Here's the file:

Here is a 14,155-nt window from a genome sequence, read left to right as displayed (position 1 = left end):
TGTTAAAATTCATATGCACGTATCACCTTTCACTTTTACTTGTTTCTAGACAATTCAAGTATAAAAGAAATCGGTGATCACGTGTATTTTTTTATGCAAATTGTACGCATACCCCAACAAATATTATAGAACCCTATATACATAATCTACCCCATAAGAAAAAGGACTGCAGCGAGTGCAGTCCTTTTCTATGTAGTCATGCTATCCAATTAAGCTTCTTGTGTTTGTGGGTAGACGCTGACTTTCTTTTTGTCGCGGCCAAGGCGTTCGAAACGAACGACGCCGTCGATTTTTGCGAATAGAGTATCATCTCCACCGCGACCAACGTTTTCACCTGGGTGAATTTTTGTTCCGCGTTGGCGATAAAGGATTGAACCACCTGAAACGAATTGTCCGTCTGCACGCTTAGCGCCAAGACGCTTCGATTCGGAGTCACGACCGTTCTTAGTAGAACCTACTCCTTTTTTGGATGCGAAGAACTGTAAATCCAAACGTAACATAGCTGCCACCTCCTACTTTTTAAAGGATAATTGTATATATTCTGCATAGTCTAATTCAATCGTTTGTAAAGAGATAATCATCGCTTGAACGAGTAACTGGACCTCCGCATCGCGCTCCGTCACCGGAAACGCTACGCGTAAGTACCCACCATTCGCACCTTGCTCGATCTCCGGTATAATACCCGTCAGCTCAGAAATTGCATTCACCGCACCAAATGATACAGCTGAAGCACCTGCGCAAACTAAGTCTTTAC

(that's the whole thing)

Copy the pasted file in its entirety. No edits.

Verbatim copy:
Here is a 14,155-nt window from a genome sequence, read left to right as displayed (position 1 = left end):
TGTTAAAATTCATATGCACGTATCACCTTTCACTTTTACTTGTTTCTAGACAATTCAAGTATAAAAGAAATCGGTGATCACGTGTATTTTTTTATGCAAATTGTACGCATACCCCAACAAATATTATAGAACCCTATATACATAATCTACCCCATAAGAAAAAGGACTGCAGCGAGTGCAGTCCTTTTCTATGTAGTCATGCTATCCAATTAAGCTTCTTGTGTTTGTGGGTAGACGCTGACTTTCTTTTTGTCGCGGCCAAGGCGTTCGAAACGAACGACGCCGTCGATTTTTGCGAATAGAGTATCATCTCCACCGCGACCAACGTTTTCACCTGGGTGAATTTTTGTTCCGCGTTGGCGATAAAGGATTGAACCACCTGAAACGAATTGTCCGTCTGCACGCTTAGCGCCAAGACGCTTCGATTCGGAGTCACGACCGTTCTTAGTAGAACCTACTCCTTTTTTGGATGCGAAGAACTGTAAATCCAAACGTAACATAGCTGCCACCTCCTACTTTTTAAAGGATAATTGTATATATTCTGCATAGTCTAATTCAATCGTTTGTAAAGAGATAATCATCGCTTGAACGAGTAACTGGACCTCCGCATCGCGCTCCGTCACCGGAAACGCTACGCGTAAGTACCCACCATTCGCACCTTGCTCGATCTCCGGTATAATACCCGTCAGCTCAGAAATTGCATTCACCGCACCAAATGATACAGCTGAAGCACCTGCGCAAACTAAGTCTTTAC